Thus, when done right, team-building can reduce employee turnover – another example of how it can pay for itself. After all, not only do job vacancies have an opportunity cost, but the hiring process can also be time-consuming and expensive. Given that 37% of employees say working with a great team “is the most effective way to retain strong employees,” investing in the quality of yours is a sensible step.
5. Workplace best friends boost engagement among women
Having your best friend in the office would probably make you less inclined to work, right? Wrong! Evidence from Gallup4 suggests the opposite – at least among women. Indeed, one article notes that female employees who have a best friend in the workplace are twice as likely to be engaged at work versus women who don’t.
Now, we’re not claiming team-building exercises will turn employees into best friends overnight (or at all, for that matter!). But by spending quality time together, having fun, talking, laughing, trusting, and learning more about each other, they will grow closer. And if the Gallup research is anything to go off, then the relationships formed along the way should lead to newfound engagement.
6. Expect reduced turnover, fewer safety incidents, and greater productivity
This team-building statistic comes from Gallup5 data, too. Apparently, just 30% of employees in the US strongly agree that their opinions seem to matter at work. When that number goes up to 60%, though, businesses can enjoy a:
- 27% drop in employee turnover
- 40% drop in safety incidents
- 12% boost in productivity
Gallup5 discusses these figures in the context of what’s called “psychological safety,” or “a climate in which people are comfortable being (and expressing) themselves.” As psychological safety improves, employees should be more likely to express themselves and feel like their opinions matter, prompting those valuable benefits.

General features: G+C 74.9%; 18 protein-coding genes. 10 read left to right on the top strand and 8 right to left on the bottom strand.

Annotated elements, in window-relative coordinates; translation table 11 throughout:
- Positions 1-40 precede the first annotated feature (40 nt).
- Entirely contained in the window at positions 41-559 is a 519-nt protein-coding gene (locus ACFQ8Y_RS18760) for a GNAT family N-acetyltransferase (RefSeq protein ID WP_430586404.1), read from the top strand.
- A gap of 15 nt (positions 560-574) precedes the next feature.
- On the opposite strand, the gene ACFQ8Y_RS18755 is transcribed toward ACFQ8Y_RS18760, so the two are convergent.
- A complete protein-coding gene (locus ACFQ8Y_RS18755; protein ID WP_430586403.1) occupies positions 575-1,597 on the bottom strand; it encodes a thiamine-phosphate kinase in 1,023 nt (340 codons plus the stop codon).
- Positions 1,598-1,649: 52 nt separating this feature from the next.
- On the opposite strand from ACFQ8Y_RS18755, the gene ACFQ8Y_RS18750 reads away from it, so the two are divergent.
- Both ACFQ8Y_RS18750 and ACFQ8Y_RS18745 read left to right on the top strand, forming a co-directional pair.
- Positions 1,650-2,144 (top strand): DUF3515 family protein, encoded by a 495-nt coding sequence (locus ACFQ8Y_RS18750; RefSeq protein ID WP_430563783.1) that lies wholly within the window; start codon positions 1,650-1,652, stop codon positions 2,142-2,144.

Team-building activities naturally boost psychological safety. They’re a chance to mingle in a casual setting, with nothing but fun, togetherness, and group learning on the menu.
7. Science proves that collaboration supercharges performance
Over the years, a wide range of scientific studies have investigated the benefits of teamwork. For example, a 2014 Stanford Study6 found that participants who were primed to act collaboratively worked on a challenging puzzle for 64% longer than control groups, saying they’d done so because they found it interesting. Their engagement and success rates were higher, too, while fatigue was lower.
What’s more, these participants weren’t even working together! They’d simply been exposed to cues that signaled an opportunity to collaborate. Here lies the power of collaboration – the mere perception of it can boost performance. Similarly, another study described by Forbes7 revealed that companies that promote collaborative working are 5 times more likely to perform at a high level. The conclusion?
Because collaboration’s at the heart of team building, doing these activities with your employees should make them perform better in the workplace.
8. Team-building helps remote teams outperform colocated ones
Many people continue to believe traditional in-office teams are more effective than remote ones. And they can be. However, even research from back in 2009 proved the opposite can also be true – especially when factors pertaining to team-building are present.
Frank Siebdrat et al.8 found that virtual teams outperform colocated ones when they have higher levels “of mutual support, member effort, work coordination, balance of member contributions and task-related communications.” They continue, “…organizations must also ensure that team members commit to the overall group goals, identify with the team and actively support a team spirit.”